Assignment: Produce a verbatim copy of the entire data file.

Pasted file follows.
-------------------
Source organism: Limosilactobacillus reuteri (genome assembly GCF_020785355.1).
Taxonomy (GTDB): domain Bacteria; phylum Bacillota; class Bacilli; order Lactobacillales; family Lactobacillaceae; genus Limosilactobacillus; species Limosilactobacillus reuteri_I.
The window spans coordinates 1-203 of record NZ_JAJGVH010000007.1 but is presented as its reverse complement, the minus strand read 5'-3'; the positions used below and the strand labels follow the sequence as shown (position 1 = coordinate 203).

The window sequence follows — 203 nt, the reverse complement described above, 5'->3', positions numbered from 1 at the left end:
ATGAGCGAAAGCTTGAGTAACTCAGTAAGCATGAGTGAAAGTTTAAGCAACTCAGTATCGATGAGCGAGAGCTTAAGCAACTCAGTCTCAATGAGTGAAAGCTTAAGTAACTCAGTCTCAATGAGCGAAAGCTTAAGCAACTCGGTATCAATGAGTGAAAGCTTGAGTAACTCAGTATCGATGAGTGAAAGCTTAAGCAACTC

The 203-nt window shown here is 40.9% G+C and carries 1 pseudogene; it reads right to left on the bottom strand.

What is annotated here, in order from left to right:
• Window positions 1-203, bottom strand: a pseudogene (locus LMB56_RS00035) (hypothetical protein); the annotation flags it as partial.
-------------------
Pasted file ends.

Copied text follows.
Source organism: Limosilactobacillus reuteri (genome assembly GCF_020785355.1).
Taxonomy (GTDB): domain Bacteria; phylum Bacillota; class Bacilli; order Lactobacillales; family Lactobacillaceae; genus Limosilactobacillus; species Limosilactobacillus reuteri_I.
The window spans coordinates 1-203 of record NZ_JAJGVH010000007.1 but is presented as its reverse complement, the minus strand read 5'-3'; the positions used below and the strand labels follow the sequence as shown (position 1 = coordinate 203).

The window sequence follows — 203 nt, the reverse complement described above, 5'->3', positions numbered from 1 at the left end:
ATGAGCGAAAGCTTGAGTAACTCAGTAAGCATGAGTGAAAGTTTAAGCAACTCAGTATCGATGAGCGAGAGCTTAAGCAACTCAGTCTCAATGAGTGAAAGCTTAAGTAACTCAGTCTCAATGAGCGAAAGCTTAAGCAACTCGGTATCAATGAGTGAAAGCTTGAGTAACTCAGTATCGATGAGTGAAAGCTTAAGCAACTC

The 203-nt window shown here is 40.9% G+C and carries 1 pseudogene; it reads right to left on the bottom strand.

What is annotated here, in order from left to right:
• Window positions 1-203, bottom strand: a pseudogene (locus LMB56_RS00035) (hypothetical protein); the annotation flags it as partial.